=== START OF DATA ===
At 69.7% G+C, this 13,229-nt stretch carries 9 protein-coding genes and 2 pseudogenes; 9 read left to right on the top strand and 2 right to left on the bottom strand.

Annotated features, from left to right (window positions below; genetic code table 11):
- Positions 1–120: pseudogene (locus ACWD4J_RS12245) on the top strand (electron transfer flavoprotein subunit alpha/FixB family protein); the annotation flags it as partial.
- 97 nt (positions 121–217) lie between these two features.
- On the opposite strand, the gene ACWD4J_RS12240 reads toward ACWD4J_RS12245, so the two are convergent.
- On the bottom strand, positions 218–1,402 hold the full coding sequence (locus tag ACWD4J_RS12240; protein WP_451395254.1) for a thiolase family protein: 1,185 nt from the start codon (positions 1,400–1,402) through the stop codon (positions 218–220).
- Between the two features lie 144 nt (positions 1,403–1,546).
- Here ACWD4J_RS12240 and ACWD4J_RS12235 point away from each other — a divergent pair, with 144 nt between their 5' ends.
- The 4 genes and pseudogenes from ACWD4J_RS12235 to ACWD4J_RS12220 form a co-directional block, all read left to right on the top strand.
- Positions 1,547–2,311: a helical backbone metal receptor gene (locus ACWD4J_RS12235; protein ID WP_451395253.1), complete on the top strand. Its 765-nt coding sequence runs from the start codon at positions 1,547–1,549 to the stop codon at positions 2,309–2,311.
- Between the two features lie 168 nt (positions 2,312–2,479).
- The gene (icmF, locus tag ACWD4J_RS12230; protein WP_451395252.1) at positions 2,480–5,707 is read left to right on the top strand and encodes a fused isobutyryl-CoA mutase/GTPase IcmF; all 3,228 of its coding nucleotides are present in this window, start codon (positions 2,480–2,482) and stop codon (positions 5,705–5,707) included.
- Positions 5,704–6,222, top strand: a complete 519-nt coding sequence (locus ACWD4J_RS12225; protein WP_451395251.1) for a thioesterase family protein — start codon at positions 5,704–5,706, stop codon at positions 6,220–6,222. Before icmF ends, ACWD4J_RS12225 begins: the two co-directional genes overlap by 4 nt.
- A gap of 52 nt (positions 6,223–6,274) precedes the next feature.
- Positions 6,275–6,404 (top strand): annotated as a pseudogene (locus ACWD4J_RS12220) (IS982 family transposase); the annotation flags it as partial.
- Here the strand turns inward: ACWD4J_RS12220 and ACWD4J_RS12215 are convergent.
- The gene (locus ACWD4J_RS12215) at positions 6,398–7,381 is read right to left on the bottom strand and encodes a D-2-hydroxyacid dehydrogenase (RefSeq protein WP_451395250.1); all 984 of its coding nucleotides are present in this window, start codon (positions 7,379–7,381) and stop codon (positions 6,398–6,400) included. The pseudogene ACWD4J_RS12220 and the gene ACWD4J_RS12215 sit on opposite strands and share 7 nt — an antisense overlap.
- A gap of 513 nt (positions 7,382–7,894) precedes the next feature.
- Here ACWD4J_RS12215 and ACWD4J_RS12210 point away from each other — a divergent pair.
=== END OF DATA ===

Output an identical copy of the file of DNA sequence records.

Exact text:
At 69.7% G+C, this 13,229-nt stretch carries 9 protein-coding genes and 2 pseudogenes; 9 read left to right on the top strand and 2 right to left on the bottom strand.

Annotated features, from left to right (window positions below; genetic code table 11):
- Positions 1–120: pseudogene (locus ACWD4J_RS12245) on the top strand (electron transfer flavoprotein subunit alpha/FixB family protein); the annotation flags it as partial.
- 97 nt (positions 121–217) lie between these two features.
- On the opposite strand, the gene ACWD4J_RS12240 reads toward ACWD4J_RS12245, so the two are convergent.
- On the bottom strand, positions 218–1,402 hold the full coding sequence (locus tag ACWD4J_RS12240; protein WP_451395254.1) for a thiolase family protein: 1,185 nt from the start codon (positions 1,400–1,402) through the stop codon (positions 218–220).
- Between the two features lie 144 nt (positions 1,403–1,546).
- Here ACWD4J_RS12240 and ACWD4J_RS12235 point away from each other — a divergent pair, with 144 nt between their 5' ends.
- The 4 genes and pseudogenes from ACWD4J_RS12235 to ACWD4J_RS12220 form a co-directional block, all read left to right on the top strand.
- Positions 1,547–2,311: a helical backbone metal receptor gene (locus ACWD4J_RS12235; protein ID WP_451395253.1), complete on the top strand. Its 765-nt coding sequence runs from the start codon at positions 1,547–1,549 to the stop codon at positions 2,309–2,311.
- Between the two features lie 168 nt (positions 2,312–2,479).
- The gene (icmF, locus tag ACWD4J_RS12230; protein WP_451395252.1) at positions 2,480–5,707 is read left to right on the top strand and encodes a fused isobutyryl-CoA mutase/GTPase IcmF; all 3,228 of its coding nucleotides are present in this window, start codon (positions 2,480–2,482) and stop codon (positions 5,705–5,707) included.
- Positions 5,704–6,222, top strand: a complete 519-nt coding sequence (locus ACWD4J_RS12225; protein WP_451395251.1) for a thioesterase family protein — start codon at positions 5,704–5,706, stop codon at positions 6,220–6,222. Before icmF ends, ACWD4J_RS12225 begins: the two co-directional genes overlap by 4 nt.
- A gap of 52 nt (positions 6,223–6,274) precedes the next feature.
- Positions 6,275–6,404 (top strand): annotated as a pseudogene (locus ACWD4J_RS12220) (IS982 family transposase); the annotation flags it as partial.
- Here the strand turns inward: ACWD4J_RS12220 and ACWD4J_RS12215 are convergent.
- The gene (locus ACWD4J_RS12215) at positions 6,398–7,381 is read right to left on the bottom strand and encodes a D-2-hydroxyacid dehydrogenase (RefSeq protein WP_451395250.1); all 984 of its coding nucleotides are present in this window, start codon (positions 7,379–7,381) and stop codon (positions 6,398–6,400) included. The pseudogene ACWD4J_RS12220 and the gene ACWD4J_RS12215 sit on opposite strands and share 7 nt — an antisense overlap.
- A gap of 513 nt (positions 7,382–7,894) precedes the next feature.
- Here ACWD4J_RS12215 and ACWD4J_RS12210 point away from each other — a divergent pair.